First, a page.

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We had an amazing Project for Awesome this month. Now in its eighth year, the Project for Awesome is a global charity drive founded by Hank and John Green that happens on YouTube. A team of dedicated people organize and launch the annual fundraiser: programmers, web designers, code writers, entertaining hosts and more. This year the Project for Awesome raised 1.2 million dollars for charity!
This year, many students started thinking and planning their projects during our Thanksgiving break. Some even got in touch with their charities then and began corresponding. I am delighted with the work they did. For many students, these were the first videos they had ever created and uploaded to YouTube. There were 1,000 videos created globally for the Project for Awesome. Our students created 41 of those thousand.
There were a lot of great moments this Project for Awesome, but the moments that show cased my students' learning just sparkle. One student group's video was featured during the Project for Awesome live streaming event. The live stream event is like a virtual telethon variety show. Think Jerry Lewis meets YouTube without camera cuts to the call center. Laura, Sira and Samantha’s video in support of Three Avocados garnered the attention of thousands during the live stream and encouraged many to vote in support of their charity. Straight forward, well-structured and original, see their video here.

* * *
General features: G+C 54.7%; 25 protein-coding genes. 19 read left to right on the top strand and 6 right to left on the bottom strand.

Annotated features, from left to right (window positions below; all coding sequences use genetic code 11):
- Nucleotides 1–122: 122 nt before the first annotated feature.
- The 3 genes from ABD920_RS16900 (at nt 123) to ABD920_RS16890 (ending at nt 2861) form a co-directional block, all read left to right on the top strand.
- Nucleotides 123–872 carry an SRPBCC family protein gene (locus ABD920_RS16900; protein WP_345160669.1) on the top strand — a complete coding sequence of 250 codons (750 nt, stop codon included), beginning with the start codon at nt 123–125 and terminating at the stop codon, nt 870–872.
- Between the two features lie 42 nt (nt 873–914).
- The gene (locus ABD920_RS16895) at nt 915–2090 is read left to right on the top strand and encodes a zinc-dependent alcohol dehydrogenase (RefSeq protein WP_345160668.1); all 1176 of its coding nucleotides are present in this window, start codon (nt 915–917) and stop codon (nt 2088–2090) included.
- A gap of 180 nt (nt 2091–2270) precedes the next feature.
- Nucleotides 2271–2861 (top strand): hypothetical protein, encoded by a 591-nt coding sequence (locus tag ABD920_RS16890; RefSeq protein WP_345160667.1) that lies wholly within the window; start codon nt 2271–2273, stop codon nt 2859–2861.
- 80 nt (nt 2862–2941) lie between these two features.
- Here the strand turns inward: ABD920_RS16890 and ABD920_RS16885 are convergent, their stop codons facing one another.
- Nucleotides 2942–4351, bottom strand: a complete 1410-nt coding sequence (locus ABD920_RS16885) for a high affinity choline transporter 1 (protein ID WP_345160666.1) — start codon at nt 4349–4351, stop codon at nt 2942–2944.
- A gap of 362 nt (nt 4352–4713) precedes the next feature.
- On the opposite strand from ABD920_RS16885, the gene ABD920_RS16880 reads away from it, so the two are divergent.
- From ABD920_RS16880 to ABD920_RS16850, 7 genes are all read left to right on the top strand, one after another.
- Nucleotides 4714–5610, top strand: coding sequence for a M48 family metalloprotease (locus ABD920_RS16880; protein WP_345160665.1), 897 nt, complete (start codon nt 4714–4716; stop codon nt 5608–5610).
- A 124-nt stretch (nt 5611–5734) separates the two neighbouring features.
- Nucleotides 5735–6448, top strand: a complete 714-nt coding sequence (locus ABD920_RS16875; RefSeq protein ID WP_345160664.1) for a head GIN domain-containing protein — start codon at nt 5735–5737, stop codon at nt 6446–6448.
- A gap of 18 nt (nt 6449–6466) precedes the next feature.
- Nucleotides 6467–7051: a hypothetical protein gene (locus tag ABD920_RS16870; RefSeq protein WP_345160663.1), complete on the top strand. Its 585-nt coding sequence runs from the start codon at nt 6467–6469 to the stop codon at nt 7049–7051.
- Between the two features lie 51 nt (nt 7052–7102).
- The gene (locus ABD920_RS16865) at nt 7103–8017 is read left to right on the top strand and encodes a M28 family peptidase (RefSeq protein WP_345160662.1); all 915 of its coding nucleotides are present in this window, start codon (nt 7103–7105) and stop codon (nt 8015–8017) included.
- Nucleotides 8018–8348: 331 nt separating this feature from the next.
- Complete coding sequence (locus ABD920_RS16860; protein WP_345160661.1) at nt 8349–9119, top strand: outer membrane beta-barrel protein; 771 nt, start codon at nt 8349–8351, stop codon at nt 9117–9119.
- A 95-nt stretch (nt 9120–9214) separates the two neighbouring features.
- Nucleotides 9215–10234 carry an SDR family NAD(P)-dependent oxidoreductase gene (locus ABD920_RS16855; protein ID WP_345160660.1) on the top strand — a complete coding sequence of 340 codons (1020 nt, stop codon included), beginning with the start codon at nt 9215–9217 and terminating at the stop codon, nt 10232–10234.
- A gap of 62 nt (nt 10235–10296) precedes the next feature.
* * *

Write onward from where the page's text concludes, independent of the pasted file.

Samantha, Laura and Sira were amazed at Nerdfighters' comments. Amazed and at first a little confused. Their class period on Project for Awesome day was over before the live stream began, so they did not have a clear understanding of how listening to the live stream and commenting together on videos worked. I explained that Nerdfighters have conversations with each other and the live stream hosts in comments, so that some comments are talking to those audiences and other comments are actually aimed at the video creators. The comment that sticks with me is one from Josh who wrote: "further proof that you don't need high production quality to make a great P4A viceo. Clean writing and a lovely style." Yes!
Everyone in class cheered for the girls: spontaneous outbreak of applause equals awesome. Not only did students' efforts at script writing pay off, so did their work promoting their videos. Not every group reached out to the organizations they chose, but several did. Students who made those connections came away from the project with deeper understandings.
Kamisha worked with Sara, Katelyn, Abida, and Fernando to create a Project for Awesome video featuring The Prem Rawat Foundation TPRF. They contacted the charity, the charity posted and promoted their video on Facebook. The foundation posted their video multiple times and students were amazed at the response from the community. They earned more than 5,000 likes on Facebook and more than 100 shares--that's more than the population of our entire school!
Kamisha communicated professionally and enthusiastically with The Prem Rawat Foundation. With original photography and video clips as well as excellent voice over work and writing, see their video here.
It gets better. The Board of Directors contacted Kamisha this week and invited her to speak to an international gathering of organization members via video conference call. She is looking forward to the opportunity. And what a great opportunity it will be to speak about how she and her group members are working to make the world a better place.
Authentic audiences, real-world work, purposeful use of digital tools to share and publish written arguments, take away lessons from the Project for Awesome give back to us all year. It takes us out of our selves and focuses our attention on issues with real import.